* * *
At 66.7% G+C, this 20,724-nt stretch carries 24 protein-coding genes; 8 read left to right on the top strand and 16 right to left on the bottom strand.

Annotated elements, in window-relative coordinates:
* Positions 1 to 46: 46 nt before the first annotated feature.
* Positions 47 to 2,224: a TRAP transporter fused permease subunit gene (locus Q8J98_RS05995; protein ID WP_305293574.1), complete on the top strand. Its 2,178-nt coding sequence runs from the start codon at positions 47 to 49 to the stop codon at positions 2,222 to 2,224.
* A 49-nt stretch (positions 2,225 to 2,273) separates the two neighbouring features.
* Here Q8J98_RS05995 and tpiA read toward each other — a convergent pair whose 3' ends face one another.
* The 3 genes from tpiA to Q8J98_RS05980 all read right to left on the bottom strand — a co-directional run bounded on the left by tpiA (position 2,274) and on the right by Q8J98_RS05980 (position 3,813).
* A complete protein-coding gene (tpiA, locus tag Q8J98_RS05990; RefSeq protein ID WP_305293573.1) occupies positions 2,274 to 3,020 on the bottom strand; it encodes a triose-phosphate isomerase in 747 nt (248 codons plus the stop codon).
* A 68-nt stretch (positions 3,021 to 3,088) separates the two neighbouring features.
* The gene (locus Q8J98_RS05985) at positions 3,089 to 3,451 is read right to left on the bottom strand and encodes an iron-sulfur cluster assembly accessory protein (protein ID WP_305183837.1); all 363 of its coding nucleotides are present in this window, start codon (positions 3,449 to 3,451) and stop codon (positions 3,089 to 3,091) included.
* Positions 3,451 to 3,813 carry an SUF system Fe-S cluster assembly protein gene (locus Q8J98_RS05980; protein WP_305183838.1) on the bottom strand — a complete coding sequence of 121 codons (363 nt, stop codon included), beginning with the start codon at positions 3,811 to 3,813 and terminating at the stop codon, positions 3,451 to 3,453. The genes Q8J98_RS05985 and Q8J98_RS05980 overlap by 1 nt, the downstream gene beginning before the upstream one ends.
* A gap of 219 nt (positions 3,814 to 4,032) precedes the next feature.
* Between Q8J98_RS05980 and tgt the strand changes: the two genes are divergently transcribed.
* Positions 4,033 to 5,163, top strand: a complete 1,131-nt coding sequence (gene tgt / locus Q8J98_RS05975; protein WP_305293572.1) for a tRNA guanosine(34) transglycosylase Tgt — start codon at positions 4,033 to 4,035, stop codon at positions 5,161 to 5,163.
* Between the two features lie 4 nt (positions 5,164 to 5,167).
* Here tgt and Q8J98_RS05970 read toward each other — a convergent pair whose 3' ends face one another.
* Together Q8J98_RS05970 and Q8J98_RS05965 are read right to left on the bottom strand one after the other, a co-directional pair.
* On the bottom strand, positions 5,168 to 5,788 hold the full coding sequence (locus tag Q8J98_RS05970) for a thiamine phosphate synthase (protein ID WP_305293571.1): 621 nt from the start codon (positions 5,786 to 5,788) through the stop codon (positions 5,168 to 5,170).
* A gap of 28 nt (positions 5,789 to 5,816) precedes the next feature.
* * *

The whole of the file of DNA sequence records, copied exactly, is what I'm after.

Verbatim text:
At 66.7% G+C, this 20,724-nt stretch carries 24 protein-coding genes; 8 read left to right on the top strand and 16 right to left on the bottom strand.

Annotated elements, in window-relative coordinates:
* Positions 1 to 46: 46 nt before the first annotated feature.
* Positions 47 to 2,224: a TRAP transporter fused permease subunit gene (locus Q8J98_RS05995; protein ID WP_305293574.1), complete on the top strand. Its 2,178-nt coding sequence runs from the start codon at positions 47 to 49 to the stop codon at positions 2,222 to 2,224.
* A 49-nt stretch (positions 2,225 to 2,273) separates the two neighbouring features.
* Here Q8J98_RS05995 and tpiA read toward each other — a convergent pair whose 3' ends face one another.
* The 3 genes from tpiA to Q8J98_RS05980 all read right to left on the bottom strand — a co-directional run bounded on the left by tpiA (position 2,274) and on the right by Q8J98_RS05980 (position 3,813).
* A complete protein-coding gene (tpiA, locus tag Q8J98_RS05990; RefSeq protein ID WP_305293573.1) occupies positions 2,274 to 3,020 on the bottom strand; it encodes a triose-phosphate isomerase in 747 nt (248 codons plus the stop codon).
* A 68-nt stretch (positions 3,021 to 3,088) separates the two neighbouring features.
* The gene (locus Q8J98_RS05985) at positions 3,089 to 3,451 is read right to left on the bottom strand and encodes an iron-sulfur cluster assembly accessory protein (protein ID WP_305183837.1); all 363 of its coding nucleotides are present in this window, start codon (positions 3,449 to 3,451) and stop codon (positions 3,089 to 3,091) included.
* Positions 3,451 to 3,813 carry an SUF system Fe-S cluster assembly protein gene (locus Q8J98_RS05980; protein WP_305183838.1) on the bottom strand — a complete coding sequence of 121 codons (363 nt, stop codon included), beginning with the start codon at positions 3,811 to 3,813 and terminating at the stop codon, positions 3,451 to 3,453. The genes Q8J98_RS05985 and Q8J98_RS05980 overlap by 1 nt, the downstream gene beginning before the upstream one ends.
* A gap of 219 nt (positions 3,814 to 4,032) precedes the next feature.
* Between Q8J98_RS05980 and tgt the strand changes: the two genes are divergently transcribed.
* Positions 4,033 to 5,163, top strand: a complete 1,131-nt coding sequence (gene tgt / locus Q8J98_RS05975; protein WP_305293572.1) for a tRNA guanosine(34) transglycosylase Tgt — start codon at positions 4,033 to 4,035, stop codon at positions 5,161 to 5,163.
* Between the two features lie 4 nt (positions 5,164 to 5,167).
* Here tgt and Q8J98_RS05970 read toward each other — a convergent pair whose 3' ends face one another.
* Together Q8J98_RS05970 and Q8J98_RS05965 are read right to left on the bottom strand one after the other, a co-directional pair.
* On the bottom strand, positions 5,168 to 5,788 hold the full coding sequence (locus tag Q8J98_RS05970) for a thiamine phosphate synthase (protein ID WP_305293571.1): 621 nt from the start codon (positions 5,786 to 5,788) through the stop codon (positions 5,168 to 5,170).
* A gap of 28 nt (positions 5,789 to 5,816) precedes the next feature.